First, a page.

Virtual Reality: Using Technology in Medical Treatment

A frequent routine.

“Flash.” A small line of blood fills the piece of IV tubing before me. As a 28-year-old pediatric resident with hemophilia, I wake up fifteen minutes early every other day to mix my medicine and draw it into a syringe connected to an IV needle. I apply a tourniquet, find a trusty vein in my elbow and infuse my treatment, before heading to work.

However, this wasn’t always so routine for me. I’ve heard many stories from my parents about how the early years of getting my infusions every other day were full of tears, challenges and fears as they learned to care for me.

What is hemophilia?

The reason I need medication is that I have, Hemophilia, an inherited bleeding disorder in which patients do not produce an important factor to completely form a clot.  This means that I need an IV infusion of a missing factor protein to prevent both spontaneous and injury related bleeding.

As opposed to minor injuries like a paper cut, the major concerns in hemophilia are bruising and in particular bleeding into the major joints such as the elbows, knees and in my case ankles. Repeated bleeding into my right ankle has left me with no cartilage to separate my ankle and shin bone, limiting my ability to run and jump, but thankfully not significantly affecting my ability to walk.

A hug can help.

This joint damage is what parents of patients with hemophilia are trying so hard to prevent in their young patients.  The poke itself is painful, the anticipation of the poke is anxiety-provoking and the knowledge that missed infusions could result in bleeding or joint damage is always in the back of a parents’ mind.

Though practices vary, many patients are started on factor replacement by their first year of life. In the early years, it is often quite difficult to find a small, fragile vein in which to give the medicine particularly as the patient struggles and cries for fear of the needle. Thankfully, many parents are trained to give their child their infusions at home, but this can be challenging for both the patient and their parents.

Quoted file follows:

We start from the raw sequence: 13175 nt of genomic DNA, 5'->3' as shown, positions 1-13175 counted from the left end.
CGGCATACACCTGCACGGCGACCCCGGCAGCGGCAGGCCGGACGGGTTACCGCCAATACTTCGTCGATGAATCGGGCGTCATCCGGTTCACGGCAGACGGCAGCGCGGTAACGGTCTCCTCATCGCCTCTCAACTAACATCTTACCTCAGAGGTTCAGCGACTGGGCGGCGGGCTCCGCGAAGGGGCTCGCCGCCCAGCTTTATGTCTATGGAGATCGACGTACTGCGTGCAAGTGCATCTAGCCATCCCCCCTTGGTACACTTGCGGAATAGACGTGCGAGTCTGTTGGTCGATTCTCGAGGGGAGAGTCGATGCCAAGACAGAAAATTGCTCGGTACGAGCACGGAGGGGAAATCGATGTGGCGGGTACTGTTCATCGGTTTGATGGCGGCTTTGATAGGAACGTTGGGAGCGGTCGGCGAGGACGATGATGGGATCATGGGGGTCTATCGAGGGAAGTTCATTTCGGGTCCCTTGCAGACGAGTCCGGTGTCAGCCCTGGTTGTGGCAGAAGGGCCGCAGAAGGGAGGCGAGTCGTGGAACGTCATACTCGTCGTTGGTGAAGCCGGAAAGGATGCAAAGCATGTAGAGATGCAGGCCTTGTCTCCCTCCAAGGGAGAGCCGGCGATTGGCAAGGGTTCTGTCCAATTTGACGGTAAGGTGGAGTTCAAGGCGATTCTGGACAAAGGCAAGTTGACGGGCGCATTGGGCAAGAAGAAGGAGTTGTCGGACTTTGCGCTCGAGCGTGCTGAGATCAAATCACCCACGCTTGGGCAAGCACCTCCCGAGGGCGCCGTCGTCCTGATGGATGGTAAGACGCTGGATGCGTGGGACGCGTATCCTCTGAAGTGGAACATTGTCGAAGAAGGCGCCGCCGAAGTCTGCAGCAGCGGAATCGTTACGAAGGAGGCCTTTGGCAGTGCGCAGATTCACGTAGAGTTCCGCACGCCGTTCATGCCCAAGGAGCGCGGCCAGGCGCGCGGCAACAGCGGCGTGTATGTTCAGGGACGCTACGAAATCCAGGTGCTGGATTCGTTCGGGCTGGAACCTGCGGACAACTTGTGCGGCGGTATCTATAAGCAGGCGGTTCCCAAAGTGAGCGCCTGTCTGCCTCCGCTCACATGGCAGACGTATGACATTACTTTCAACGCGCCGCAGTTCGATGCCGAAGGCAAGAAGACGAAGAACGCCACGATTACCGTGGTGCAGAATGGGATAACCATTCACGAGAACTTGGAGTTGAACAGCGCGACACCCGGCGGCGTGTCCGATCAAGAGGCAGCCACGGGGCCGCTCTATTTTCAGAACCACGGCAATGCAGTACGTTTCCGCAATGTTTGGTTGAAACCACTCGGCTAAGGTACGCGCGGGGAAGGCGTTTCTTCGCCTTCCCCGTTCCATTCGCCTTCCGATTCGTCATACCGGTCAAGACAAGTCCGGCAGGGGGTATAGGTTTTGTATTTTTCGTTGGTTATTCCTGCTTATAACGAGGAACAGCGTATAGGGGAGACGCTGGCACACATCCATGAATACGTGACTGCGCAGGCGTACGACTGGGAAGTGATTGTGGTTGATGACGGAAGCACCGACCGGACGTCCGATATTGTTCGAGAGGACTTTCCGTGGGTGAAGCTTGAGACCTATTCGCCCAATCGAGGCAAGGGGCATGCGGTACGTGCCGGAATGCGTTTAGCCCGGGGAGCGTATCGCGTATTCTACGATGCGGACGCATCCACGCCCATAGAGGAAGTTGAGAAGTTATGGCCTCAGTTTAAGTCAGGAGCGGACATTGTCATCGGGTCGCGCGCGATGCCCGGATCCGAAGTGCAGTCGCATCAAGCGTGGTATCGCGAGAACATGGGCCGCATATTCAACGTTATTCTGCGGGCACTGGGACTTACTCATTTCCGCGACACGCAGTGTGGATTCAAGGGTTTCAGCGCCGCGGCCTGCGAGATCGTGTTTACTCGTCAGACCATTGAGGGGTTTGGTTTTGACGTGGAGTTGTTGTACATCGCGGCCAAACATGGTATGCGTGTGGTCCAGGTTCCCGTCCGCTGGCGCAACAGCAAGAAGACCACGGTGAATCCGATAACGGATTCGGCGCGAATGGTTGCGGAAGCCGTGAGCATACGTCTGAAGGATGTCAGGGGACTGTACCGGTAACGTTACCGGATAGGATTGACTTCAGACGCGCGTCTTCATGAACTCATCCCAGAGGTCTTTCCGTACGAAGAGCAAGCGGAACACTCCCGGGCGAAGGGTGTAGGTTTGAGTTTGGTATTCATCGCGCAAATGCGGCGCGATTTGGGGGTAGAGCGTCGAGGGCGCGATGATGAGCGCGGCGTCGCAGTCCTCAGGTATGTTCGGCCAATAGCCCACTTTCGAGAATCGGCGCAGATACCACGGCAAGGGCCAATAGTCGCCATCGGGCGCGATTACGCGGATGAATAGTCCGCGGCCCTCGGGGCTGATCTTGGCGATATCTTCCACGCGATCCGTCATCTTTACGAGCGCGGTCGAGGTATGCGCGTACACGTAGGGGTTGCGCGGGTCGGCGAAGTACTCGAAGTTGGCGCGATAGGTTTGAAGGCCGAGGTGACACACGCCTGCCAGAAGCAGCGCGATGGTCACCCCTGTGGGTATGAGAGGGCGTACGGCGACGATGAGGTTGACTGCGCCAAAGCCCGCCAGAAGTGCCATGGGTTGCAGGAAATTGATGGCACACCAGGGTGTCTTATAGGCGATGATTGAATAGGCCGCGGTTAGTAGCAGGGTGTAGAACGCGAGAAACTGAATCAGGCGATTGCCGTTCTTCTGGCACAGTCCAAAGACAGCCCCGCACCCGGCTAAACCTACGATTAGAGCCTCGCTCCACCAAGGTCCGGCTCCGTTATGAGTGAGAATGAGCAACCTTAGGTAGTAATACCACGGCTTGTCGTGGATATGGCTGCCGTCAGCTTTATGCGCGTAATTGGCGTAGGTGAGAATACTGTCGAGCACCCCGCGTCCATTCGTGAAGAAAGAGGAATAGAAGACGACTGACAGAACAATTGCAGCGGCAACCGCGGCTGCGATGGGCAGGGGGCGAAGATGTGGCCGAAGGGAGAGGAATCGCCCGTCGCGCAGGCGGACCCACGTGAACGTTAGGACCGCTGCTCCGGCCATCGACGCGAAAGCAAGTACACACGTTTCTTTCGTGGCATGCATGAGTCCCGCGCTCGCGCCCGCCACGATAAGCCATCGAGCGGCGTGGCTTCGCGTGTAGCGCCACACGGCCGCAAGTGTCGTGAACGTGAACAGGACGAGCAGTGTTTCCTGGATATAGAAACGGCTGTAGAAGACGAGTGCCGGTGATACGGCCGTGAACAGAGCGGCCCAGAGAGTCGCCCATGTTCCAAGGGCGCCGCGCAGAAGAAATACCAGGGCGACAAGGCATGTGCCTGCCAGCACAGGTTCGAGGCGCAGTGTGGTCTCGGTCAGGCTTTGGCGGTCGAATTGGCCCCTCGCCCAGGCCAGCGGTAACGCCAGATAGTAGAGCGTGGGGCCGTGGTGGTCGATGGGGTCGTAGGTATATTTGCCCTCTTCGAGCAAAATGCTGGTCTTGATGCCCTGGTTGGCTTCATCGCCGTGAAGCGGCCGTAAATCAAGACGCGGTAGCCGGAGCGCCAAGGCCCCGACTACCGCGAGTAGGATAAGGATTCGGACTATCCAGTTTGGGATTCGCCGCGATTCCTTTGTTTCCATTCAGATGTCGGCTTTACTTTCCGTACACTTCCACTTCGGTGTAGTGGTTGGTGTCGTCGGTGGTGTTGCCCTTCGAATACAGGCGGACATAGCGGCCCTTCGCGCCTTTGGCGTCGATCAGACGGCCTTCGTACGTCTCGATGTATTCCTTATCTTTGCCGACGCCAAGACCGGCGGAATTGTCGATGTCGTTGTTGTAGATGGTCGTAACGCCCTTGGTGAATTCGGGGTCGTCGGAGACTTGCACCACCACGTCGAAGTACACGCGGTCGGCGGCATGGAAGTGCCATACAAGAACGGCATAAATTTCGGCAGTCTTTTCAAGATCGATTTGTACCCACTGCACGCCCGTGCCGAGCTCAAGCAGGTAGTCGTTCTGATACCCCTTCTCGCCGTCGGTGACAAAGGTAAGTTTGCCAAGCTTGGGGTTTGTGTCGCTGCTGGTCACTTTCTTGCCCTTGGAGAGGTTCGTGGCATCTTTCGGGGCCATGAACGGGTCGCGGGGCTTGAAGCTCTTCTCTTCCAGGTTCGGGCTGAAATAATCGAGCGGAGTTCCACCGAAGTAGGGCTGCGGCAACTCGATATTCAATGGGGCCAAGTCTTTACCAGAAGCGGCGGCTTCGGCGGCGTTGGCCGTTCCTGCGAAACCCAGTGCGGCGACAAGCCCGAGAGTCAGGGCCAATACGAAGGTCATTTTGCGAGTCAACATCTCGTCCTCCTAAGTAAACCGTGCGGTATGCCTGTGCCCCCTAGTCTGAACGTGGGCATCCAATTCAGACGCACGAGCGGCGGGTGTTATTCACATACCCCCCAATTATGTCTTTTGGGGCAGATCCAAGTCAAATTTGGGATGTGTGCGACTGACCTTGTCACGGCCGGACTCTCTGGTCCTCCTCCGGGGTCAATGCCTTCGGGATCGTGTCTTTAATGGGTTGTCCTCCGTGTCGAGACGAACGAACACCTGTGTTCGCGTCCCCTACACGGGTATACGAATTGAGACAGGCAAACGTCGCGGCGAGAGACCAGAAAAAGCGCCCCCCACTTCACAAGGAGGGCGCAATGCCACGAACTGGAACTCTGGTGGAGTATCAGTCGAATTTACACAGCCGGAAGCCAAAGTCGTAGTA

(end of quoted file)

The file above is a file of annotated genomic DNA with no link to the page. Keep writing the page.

When I was young, my dad or mom would hold me in a tight hug on their lap while my nurses did the IV. I grew to understand that I needed the medicine and could be distracted by that hug long enough to get my treatment; yet, many patients continue to struggle with their infusions throughout childhood.

Making future treatments a little brighter.

Now, in the hemophilia clinic at Nationwide Children’s a better process exists in the form of a new virtual reality headset and game system. I have seen it firsthand – a virtual reality headset was placed over the patient’s eyes and he became fully immersed in playing a game throughout the visit. I was fascinated at how calm he was during the entire experience. His nurses, who had worked with him over the last several years, were amazed at how well he did. His mom was impressed with how well the experience went.

I can only imagine how impactful this new venture fusing medicine and technology will be in improving the treatment process. As the device was in development, I heard stories about the many modification efforts to make it perfect it and meet the specific needs of pediatric patients. This commitment makes me proud to work in Nationwide Children’s Hematology clinic. The staff is truly dedicated to improving their patients’ lives in big and little ways, just as they did mine.

For more information about Nationwide Children’s hematology team, click here.

Kyle Davis
Kyle is a third year pediatric resident at Nationwide Children’s Hospital. He grew up in Dublin, OH before graduating with a biology degree from The Ohio State University and medical degree from Wright State University. Kyle will continue his medical career as a pediatric hematology/oncology fellow at Nationwide Children’s next July and is particularly interested in pediatric bleeding disorders. His favorite activities include hiking with his fiancée, exploring new Columbus restaurants and traveling across the U.S. and around the world.

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